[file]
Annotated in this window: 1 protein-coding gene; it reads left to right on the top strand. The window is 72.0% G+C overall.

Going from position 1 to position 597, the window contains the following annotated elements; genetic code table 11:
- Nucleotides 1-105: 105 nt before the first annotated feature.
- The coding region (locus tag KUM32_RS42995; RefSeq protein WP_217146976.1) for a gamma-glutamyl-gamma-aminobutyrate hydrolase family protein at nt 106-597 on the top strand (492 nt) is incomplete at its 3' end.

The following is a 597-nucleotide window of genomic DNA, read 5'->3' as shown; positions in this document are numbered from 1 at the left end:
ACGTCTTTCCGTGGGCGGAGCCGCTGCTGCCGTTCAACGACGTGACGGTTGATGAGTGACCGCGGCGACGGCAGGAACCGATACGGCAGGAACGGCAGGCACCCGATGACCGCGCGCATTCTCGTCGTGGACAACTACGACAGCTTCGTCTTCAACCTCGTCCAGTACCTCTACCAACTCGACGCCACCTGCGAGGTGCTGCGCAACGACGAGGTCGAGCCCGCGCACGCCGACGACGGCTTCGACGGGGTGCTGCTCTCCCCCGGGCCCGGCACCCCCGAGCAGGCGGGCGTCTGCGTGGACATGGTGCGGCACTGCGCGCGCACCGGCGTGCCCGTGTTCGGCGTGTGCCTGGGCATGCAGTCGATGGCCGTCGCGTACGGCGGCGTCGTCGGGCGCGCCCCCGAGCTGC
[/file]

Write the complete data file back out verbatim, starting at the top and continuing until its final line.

Annotated in this window: 1 protein-coding gene; it reads left to right on the top strand. The window is 72.0% G+C overall.

Going from position 1 to position 597, the window contains the following annotated elements; genetic code table 11:
- Nucleotides 1-105: 105 nt before the first annotated feature.
- The coding region (locus tag KUM32_RS42995; RefSeq protein WP_217146976.1) for a gamma-glutamyl-gamma-aminobutyrate hydrolase family protein at nt 106-597 on the top strand (492 nt) is incomplete at its 3' end.

The following is a 597-nucleotide window of genomic DNA, read 5'->3' as shown; positions in this document are numbered from 1 at the left end:
ACGTCTTTCCGTGGGCGGAGCCGCTGCTGCCGTTCAACGACGTGACGGTTGATGAGTGACCGCGGCGACGGCAGGAACCGATACGGCAGGAACGGCAGGCACCCGATGACCGCGCGCATTCTCGTCGTGGACAACTACGACAGCTTCGTCTTCAACCTCGTCCAGTACCTCTACCAACTCGACGCCACCTGCGAGGTGCTGCGCAACGACGAGGTCGAGCCCGCGCACGCCGACGACGGCTTCGACGGGGTGCTGCTCTCCCCCGGGCCCGGCACCCCCGAGCAGGCGGGCGTCTGCGTGGACATGGTGCGGCACTGCGCGCGCACCGGCGTGCCCGTGTTCGGCGTGTGCCTGGGCATGCAGTCGATGGCCGTCGCGTACGGCGGCGTCGTCGGGCGCGCCCCCGAGCTGC